I am currently reading Rodney Stark’s Victory of Reason and Molly Worthen’s Apostles of Reason (reviews in the next couple weeks).  Stark argues that medieval Christianity in fact was responsible for the rise of universities, the scientific enterprise, European capitalism, and human rights–all before either the Reformation or the Renaissance. Stark contends that Christianity, among all the religions, has an openness to reason that is reflected in the development of doctrine over time–that belief is not etched in stone but evolves over time responding to different social situations.  This openness to reason and progress in Stark’s mind accounts for this remarkable development of civilization during the supposed “Dark” Ages.

Worthen is addressing a very different period–the post World War II period up to the present and the neo-evangelical movement led by Carl F H Henry, Billy Graham and others that sought to maintain doctrinal ties with late 19th-early 20th century fundamentalism while promoting an intellectual and social engagement with the broader American culture.  I am only part way into the book but it appears that Worthen is exploring the fault lines that develop in this movement as the tension between its view of biblical inerrancy and authority and its attempt to articulate a reasonable faith become apparent.

The interesting conversation for me is around the differing perceptions of Christianity’s engagement with reason at different points–at some times, a friend, at others, an enemy or at least a bugbear.   I’m considering several questions as I read:  is Stark’s account of faith and reason in early Christian history accurate? is Worthen’s of American neo-evangelicalism?  is there a difference in the ways Christians engage society dependent on whether authority resides in the “magisterium” or in an inerrant or trustworthy scripture personally interpreted by a priesthood of all believers? When does orthodoxy foster creative engagement with the world and when does it stifle it?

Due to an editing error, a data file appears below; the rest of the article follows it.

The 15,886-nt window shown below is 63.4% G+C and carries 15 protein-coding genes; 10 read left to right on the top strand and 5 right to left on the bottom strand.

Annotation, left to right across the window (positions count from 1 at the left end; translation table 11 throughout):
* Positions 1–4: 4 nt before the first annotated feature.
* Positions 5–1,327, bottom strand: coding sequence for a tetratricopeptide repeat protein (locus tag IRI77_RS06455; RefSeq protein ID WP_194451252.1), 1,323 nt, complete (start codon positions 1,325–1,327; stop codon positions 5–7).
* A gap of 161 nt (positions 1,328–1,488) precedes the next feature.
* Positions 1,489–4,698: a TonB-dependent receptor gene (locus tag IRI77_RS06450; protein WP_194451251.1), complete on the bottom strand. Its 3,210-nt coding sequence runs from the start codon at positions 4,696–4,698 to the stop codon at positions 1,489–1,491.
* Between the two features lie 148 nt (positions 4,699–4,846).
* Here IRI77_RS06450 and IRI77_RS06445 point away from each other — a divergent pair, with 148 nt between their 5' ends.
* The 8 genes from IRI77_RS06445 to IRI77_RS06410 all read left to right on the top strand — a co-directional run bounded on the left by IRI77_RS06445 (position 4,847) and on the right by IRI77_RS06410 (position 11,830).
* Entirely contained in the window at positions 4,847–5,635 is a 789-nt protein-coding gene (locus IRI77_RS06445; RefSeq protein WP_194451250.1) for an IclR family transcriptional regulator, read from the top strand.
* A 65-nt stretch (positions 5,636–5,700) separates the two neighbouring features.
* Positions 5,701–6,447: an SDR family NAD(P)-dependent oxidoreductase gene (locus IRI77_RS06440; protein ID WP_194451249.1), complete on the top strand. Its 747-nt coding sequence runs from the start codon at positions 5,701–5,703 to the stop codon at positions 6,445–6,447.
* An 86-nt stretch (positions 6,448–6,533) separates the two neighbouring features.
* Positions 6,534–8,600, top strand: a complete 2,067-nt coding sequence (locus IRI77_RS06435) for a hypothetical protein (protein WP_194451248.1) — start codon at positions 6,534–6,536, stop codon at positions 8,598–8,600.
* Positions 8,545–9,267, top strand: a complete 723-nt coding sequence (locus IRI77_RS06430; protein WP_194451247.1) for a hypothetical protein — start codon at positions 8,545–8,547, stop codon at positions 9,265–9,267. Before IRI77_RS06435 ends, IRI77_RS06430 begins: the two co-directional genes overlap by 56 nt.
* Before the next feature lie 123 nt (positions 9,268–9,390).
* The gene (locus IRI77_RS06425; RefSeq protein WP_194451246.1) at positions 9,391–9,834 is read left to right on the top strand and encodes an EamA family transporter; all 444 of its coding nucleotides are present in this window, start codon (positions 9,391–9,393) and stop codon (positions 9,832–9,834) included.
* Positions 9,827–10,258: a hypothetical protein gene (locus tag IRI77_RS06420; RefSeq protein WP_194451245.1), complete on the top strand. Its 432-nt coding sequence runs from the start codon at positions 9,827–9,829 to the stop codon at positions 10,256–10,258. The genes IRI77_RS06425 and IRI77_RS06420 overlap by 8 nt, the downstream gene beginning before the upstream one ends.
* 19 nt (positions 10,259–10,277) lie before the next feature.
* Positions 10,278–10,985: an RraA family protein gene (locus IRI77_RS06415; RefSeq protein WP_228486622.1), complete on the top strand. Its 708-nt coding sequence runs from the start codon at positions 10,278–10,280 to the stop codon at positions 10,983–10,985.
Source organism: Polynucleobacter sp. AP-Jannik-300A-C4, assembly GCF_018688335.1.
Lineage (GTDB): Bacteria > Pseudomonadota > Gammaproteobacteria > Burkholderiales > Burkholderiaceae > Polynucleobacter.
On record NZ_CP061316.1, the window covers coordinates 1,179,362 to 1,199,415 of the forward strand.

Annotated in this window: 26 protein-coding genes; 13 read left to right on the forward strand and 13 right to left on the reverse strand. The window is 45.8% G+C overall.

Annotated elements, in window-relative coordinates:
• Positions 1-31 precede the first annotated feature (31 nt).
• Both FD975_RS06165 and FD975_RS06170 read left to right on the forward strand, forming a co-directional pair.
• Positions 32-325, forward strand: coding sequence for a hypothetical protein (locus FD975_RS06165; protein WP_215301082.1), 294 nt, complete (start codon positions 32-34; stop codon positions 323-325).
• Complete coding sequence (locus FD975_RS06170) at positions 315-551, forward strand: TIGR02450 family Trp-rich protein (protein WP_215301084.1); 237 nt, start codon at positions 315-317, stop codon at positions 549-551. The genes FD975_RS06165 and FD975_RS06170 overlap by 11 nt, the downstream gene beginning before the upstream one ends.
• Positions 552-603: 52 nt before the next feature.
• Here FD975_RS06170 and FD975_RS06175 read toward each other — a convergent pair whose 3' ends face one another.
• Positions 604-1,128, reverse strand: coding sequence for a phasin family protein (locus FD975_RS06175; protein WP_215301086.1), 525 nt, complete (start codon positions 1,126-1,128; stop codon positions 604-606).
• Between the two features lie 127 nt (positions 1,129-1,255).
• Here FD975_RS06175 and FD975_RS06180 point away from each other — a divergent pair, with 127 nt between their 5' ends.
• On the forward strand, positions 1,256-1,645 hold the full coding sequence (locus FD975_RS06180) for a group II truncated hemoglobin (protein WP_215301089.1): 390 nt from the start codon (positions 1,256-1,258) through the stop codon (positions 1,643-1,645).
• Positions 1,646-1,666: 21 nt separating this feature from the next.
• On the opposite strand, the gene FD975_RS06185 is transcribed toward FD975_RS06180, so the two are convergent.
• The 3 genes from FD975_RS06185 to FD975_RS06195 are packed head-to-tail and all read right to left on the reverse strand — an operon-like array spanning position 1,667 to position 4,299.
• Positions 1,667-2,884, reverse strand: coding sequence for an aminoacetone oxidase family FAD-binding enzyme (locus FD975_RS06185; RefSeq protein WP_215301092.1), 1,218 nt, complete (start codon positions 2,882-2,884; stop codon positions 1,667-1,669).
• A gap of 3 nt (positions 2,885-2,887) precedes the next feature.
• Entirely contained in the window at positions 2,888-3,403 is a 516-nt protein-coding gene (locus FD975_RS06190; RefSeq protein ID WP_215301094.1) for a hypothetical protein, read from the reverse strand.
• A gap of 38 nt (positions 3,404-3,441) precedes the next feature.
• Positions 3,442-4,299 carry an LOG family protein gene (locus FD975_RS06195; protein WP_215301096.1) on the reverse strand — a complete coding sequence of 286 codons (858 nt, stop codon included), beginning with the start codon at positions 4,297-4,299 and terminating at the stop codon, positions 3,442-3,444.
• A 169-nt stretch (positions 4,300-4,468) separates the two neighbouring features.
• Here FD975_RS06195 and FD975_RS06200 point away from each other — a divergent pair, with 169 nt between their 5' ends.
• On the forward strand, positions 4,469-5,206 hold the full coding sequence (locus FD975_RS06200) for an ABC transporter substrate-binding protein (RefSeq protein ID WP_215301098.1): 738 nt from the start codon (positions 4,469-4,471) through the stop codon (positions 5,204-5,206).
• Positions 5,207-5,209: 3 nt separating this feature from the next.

While the authors (at least as far as I’ve read) don’t engage each other, their shared discussion of authority, faith, and reason and their differing perspectives provoke hard and good thinking.  That, it seems to me, is one of the important reasons for reading good and significant books.

Years ago, Robert Hutchins of the University of Chicago and Great Books fame wrote an article (available as a free .pdf here) on The Great Conversation.  His contention is that the Great Books explore perennially great ideas and that over time, the different writers are engaged in a conversation with each other regarding these ideas.  By reading, we get to join in.

When have you found your books talking to each other?  And how have you been changed by that conversation?